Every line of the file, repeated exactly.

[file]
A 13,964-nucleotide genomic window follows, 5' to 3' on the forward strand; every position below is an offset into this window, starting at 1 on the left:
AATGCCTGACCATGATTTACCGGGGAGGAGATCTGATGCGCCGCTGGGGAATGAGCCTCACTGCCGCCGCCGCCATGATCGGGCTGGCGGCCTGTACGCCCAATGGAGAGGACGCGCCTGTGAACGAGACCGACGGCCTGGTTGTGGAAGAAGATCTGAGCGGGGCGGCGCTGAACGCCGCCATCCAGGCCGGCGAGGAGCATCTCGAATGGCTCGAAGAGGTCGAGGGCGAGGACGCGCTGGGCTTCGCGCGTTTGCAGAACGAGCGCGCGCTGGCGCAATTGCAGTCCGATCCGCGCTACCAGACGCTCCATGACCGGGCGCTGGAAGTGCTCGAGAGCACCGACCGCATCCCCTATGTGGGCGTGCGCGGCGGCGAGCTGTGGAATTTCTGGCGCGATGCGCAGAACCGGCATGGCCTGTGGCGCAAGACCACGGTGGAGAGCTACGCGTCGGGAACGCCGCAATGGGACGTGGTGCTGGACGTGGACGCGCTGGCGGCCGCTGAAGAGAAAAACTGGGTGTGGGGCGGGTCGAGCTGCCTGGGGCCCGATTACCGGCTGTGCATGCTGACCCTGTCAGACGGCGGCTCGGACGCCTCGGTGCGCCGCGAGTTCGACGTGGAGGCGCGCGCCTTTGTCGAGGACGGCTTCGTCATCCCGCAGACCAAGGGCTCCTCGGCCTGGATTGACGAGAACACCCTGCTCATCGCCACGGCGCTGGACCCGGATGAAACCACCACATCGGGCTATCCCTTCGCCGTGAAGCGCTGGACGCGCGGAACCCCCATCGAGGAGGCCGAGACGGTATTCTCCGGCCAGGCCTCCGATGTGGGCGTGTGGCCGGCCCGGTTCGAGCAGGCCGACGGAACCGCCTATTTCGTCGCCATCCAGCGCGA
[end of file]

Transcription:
A 13,964-nucleotide genomic window follows, 5' to 3' on the forward strand; every position below is an offset into this window, starting at 1 on the left:
AATGCCTGACCATGATTTACCGGGGAGGAGATCTGATGCGCCGCTGGGGAATGAGCCTCACTGCCGCCGCCGCCATGATCGGGCTGGCGGCCTGTACGCCCAATGGAGAGGACGCGCCTGTGAACGAGACCGACGGCCTGGTTGTGGAAGAAGATCTGAGCGGGGCGGCGCTGAACGCCGCCATCCAGGCCGGCGAGGAGCATCTCGAATGGCTCGAAGAGGTCGAGGGCGAGGACGCGCTGGGCTTCGCGCGTTTGCAGAACGAGCGCGCGCTGGCGCAATTGCAGTCCGATCCGCGCTACCAGACGCTCCATGACCGGGCGCTGGAAGTGCTCGAGAGCACCGACCGCATCCCCTATGTGGGCGTGCGCGGCGGCGAGCTGTGGAATTTCTGGCGCGATGCGCAGAACCGGCATGGCCTGTGGCGCAAGACCACGGTGGAGAGCTACGCGTCGGGAACGCCGCAATGGGACGTGGTGCTGGACGTGGACGCGCTGGCGGCCGCTGAAGAGAAAAACTGGGTGTGGGGCGGGTCGAGCTGCCTGGGGCCCGATTACCGGCTGTGCATGCTGACCCTGTCAGACGGCGGCTCGGACGCCTCGGTGCGCCGCGAGTTCGACGTGGAGGCGCGCGCCTTTGTCGAGGACGGCTTCGTCATCCCGCAGACCAAGGGCTCCTCGGCCTGGATTGACGAGAACACCCTGCTCATCGCCACGGCGCTGGACCCGGATGAAACCACCACATCGGGCTATCCCTTCGCCGTGAAGCGCTGGACGCGCGGAACCCCCATCGAGGAGGCCGAGACGGTATTCTCCGGCCAGGCCTCCGATGTGGGCGTGTGGCCGGCCCGGTTCGAGCAGGCCGACGGAACCGCCTATTTCGTCGCCATCCAGCGCGA